Your Brain on Bigotry

Racism and the Brain

This summer, the fatal shooting of 18-year-old Michael Brown by a police officer in Ferguson, Missouri, ignited long-standing racial tensions throughout the Midwestern city. A riot erupted at a candlelight vigil between the protesters calling for justice and the local police — resulting in over 155 arrests to date — including freelance journalists who came to cover the event — and the looting and vandalism of over 12 businesses near the site of the protest. Nine people have been injured in the ensuing violence. As protests rage on, both in real life and in the realm of bloggers, the media continues to explore the incidents leading to Brown’s death and how the state of Missouri is handling the crisis. Unfortunately, the conflict runs much deeper than any one of these isolated events.

The history of America has been, from the beginning, painfully intertwined with racial prejudice. Our progress as a society has been marked by the great strides taken to overcome it, from Abraham Lincoln’s emancipation proclamation to the civil rights movement a century later, each bringing promise of a brighter tomorrow. Many of the darkest moments in American history, however, are the result of racial intolerance, violence, and misunderstanding.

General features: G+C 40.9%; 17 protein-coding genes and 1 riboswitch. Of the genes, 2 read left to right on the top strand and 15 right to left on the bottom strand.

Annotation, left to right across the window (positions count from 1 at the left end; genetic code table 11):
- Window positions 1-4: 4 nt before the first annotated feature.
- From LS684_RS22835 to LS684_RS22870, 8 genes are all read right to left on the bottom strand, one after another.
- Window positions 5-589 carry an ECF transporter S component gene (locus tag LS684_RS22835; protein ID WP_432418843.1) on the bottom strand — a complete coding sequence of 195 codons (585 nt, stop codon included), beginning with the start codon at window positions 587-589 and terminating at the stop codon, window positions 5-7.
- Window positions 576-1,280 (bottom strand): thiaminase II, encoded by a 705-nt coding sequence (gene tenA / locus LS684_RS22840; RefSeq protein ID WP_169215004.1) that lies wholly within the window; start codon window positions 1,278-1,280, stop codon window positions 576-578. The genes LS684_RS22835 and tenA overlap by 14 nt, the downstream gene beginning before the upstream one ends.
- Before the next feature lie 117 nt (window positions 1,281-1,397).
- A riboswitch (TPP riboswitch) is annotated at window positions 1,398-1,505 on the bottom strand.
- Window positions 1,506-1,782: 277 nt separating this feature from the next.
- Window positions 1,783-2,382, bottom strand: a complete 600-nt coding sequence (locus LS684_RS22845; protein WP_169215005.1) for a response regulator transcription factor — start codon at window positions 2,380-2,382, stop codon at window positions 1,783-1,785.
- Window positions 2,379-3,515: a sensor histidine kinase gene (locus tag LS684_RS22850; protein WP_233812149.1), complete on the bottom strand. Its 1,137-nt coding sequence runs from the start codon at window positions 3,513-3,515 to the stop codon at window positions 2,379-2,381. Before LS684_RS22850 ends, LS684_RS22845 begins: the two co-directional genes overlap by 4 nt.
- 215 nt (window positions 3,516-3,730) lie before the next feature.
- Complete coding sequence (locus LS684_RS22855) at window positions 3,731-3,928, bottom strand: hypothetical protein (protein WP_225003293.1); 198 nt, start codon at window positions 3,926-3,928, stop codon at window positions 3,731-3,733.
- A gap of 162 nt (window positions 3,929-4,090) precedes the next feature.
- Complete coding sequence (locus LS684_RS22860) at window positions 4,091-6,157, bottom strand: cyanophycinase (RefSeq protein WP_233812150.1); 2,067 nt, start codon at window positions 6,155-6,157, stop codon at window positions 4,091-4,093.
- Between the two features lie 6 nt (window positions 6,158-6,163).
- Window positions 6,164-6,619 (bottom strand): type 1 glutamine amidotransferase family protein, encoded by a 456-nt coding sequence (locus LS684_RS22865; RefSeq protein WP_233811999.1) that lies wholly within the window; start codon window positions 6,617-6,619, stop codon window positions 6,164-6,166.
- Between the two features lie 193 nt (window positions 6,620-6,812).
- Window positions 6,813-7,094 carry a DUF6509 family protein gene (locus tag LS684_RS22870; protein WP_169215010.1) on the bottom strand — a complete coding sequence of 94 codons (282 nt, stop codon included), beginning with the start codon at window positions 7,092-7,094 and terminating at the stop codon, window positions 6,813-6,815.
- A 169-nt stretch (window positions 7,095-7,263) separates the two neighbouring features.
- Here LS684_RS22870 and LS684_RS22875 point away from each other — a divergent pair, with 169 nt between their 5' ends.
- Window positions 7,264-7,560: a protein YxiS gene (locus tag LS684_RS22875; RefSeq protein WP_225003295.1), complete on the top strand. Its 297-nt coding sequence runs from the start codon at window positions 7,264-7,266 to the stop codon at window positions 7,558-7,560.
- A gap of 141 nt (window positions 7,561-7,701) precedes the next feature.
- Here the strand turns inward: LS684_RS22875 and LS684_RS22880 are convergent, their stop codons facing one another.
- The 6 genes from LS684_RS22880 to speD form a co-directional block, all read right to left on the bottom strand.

From shootings of black citizens by white police officers, to racist comments by some of the biggest names in professional sports, all the way up to the highest levels of government, racial tensions have been brought back into the forefront of the news.

After so many years of sweat, blood, and tears in the name of racial equality, why are we surrounded by so much racial prejudice? Will we ever be truly free from its detrimental effects? Given that prejudice manifests as a deeply unconscious process in the brain, perhaps neuroscience can provide us with some fresh insight on the answer.

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